While exploring nature with your friends is fun, however, there are times that you just need to be by yourself. No outside noise, no need for conversation, just you surrounded by trees, sand, plants, and all living creatures. When I am out there, it makes me feel so restful. I see so much wonder and beauty that it creates a recharge of energy. It was a long three weeks that had passed and, indeed, a much-needed time to be recharged by nature.
We’ve heard of birding, herping, and so forth, but what if you are like me, who tend to zone on multiple subjects? Well, that, my friends, is what we call bioblitzing!
If you haven’t already signed up at iNaturalist, click the link below. This will jump-start your new adventure into bioblitzing!
During my time in nature, recharging my mind, body, and soul, I observed 99 species, and six of them were new to my species list!
Two Super Cool Plants for the Florida Summer!
During my bioblitzing, two plants took precedence over any other plants I saw. Devil’s Walkingstick and Rattlesnake Master. Why do you ask? Pollinators!
First up, Devil’s Walkingstick.
What a beautiful color combination this plant has for blooms. The pink stems and green flower buds with white tips. It’s quite an impressive setup the flowers have, but what was more impressive was the number of pollinators!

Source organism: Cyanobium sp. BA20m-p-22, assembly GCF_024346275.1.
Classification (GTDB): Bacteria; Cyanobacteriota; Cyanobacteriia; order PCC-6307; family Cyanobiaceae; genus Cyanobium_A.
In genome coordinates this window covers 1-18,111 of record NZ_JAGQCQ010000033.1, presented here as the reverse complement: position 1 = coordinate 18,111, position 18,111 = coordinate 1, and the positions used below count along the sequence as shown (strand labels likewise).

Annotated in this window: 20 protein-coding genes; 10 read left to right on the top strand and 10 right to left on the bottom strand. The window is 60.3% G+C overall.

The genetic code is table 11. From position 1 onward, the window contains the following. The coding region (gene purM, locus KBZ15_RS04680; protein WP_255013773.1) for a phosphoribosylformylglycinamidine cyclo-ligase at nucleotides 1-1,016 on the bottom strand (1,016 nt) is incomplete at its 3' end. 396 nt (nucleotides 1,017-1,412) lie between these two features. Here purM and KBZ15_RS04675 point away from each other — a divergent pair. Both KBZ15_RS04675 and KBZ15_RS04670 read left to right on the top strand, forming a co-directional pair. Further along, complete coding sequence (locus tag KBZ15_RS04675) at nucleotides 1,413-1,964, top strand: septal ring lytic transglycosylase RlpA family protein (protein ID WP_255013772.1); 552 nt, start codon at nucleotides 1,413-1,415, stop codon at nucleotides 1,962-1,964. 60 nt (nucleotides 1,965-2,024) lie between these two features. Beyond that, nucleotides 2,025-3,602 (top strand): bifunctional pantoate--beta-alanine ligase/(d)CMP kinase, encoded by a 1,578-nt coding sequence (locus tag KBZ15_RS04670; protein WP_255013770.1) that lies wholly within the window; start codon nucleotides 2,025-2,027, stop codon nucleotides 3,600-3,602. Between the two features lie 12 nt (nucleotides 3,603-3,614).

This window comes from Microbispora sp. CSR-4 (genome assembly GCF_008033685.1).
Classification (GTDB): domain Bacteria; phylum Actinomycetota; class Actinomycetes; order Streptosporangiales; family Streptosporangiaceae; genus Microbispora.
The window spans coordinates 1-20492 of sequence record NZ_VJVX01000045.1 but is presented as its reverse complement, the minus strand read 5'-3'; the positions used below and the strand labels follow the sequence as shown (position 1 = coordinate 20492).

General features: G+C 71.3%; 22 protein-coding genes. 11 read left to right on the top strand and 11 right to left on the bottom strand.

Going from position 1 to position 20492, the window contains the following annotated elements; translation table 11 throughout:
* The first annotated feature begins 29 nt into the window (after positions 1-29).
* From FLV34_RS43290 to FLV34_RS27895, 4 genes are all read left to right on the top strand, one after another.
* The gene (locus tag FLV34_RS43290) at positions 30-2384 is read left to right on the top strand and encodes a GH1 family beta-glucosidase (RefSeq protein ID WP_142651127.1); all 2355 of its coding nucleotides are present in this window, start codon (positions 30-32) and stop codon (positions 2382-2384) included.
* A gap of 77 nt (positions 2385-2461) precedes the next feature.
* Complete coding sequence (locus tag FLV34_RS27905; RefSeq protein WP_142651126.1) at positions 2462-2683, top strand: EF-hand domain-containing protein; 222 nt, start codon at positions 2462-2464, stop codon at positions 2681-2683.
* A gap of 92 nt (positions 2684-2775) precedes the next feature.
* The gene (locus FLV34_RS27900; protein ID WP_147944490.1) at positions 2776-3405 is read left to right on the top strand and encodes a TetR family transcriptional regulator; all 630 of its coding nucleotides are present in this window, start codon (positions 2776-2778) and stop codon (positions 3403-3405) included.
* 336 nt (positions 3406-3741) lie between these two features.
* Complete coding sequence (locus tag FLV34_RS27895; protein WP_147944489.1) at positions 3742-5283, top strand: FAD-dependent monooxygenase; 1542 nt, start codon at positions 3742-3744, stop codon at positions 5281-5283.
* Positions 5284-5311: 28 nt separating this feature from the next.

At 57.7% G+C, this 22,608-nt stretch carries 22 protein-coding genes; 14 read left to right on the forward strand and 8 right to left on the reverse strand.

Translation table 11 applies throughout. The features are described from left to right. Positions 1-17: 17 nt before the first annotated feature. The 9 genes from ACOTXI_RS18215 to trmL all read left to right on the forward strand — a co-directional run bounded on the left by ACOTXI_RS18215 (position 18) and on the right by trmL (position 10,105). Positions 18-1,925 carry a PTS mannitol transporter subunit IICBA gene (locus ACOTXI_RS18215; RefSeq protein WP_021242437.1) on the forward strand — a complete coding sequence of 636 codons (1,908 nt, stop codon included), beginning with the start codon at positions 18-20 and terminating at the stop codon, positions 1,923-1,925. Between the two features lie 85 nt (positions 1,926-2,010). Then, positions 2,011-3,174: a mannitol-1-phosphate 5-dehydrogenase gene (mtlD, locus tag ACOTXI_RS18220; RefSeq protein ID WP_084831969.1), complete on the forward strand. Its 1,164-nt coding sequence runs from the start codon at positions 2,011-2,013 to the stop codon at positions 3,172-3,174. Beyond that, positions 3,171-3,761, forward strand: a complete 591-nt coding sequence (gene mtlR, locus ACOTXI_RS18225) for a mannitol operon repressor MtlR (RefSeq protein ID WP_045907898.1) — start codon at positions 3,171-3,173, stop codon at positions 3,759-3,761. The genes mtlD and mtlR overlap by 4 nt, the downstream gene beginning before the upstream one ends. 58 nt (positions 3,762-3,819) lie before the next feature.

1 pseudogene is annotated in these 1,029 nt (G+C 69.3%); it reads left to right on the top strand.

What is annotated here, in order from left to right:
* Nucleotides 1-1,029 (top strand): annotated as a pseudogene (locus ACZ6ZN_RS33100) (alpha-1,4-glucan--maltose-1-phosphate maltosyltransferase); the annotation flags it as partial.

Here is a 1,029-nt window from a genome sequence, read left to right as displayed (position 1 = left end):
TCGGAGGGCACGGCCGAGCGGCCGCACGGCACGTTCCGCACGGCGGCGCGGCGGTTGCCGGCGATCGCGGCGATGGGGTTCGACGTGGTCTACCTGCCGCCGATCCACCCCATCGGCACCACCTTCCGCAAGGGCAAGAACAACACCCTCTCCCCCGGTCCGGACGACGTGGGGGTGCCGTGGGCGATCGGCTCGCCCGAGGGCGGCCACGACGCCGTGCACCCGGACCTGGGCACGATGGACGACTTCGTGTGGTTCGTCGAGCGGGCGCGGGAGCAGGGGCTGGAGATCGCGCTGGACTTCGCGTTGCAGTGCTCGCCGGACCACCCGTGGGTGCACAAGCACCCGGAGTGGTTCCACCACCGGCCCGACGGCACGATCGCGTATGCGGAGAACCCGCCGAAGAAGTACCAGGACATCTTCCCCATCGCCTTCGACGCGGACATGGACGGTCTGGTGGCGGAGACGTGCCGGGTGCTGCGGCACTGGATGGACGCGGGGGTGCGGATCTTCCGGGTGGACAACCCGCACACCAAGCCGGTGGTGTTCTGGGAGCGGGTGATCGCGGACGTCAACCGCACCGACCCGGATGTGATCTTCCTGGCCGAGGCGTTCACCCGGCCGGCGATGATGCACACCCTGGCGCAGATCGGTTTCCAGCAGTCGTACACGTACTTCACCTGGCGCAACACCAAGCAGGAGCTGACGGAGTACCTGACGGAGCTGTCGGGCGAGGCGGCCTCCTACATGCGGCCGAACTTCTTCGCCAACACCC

Wasps, ants, beetles, and bees it was incredible.
Here are some links for more information about the Devil’s Walkingstick.
ENH239/ST080: Aralia spinosa: Devils-Walkingstick (ufl.edu)
Devil’s Walkingstick: Your New Favorite Thorny Pollinator Plant? (wfsu.org)
Aralia spinosa (Angelica Tree, Devil’s Walkingstick, Devil’s Walking Stick, Hercules’ Club, Hercules’s Club, Hercules’s-Club, Prickly Ash, Prickly Elder) | North Carolina Extension Gardener Plant Toolbox (ncsu.edu)
Second is the Rattlesnake Master
It is kind of a weird name for this plant, and even though it doesn’t have showy flowers, it is a perfect addition to a Florida native landscape. This is another plant on my list that I would like to learn more about and explore through the microscope!
Here are some links about the Rattlesnake Master:
Florida Native Plant Society (FNPS)
Rattlesnake Master – Florida’s Wildflowers & Butterflies (ufl.edu)
Rattlesnake Master (fs.fed.us)
If you come across these plants, hang out for a while, see how many different species of insects visit, and add them to your observation list!
Be safe in your travels!
Categories: Native Plants, Nature Photography, Pollinators
Your bioblitzing certainly produced terrific results!
It is so amazing how much “life” we encounter when we slow down and take time to “smell the rattlesnake master”!
Very enjoyable and informative post. Thank you.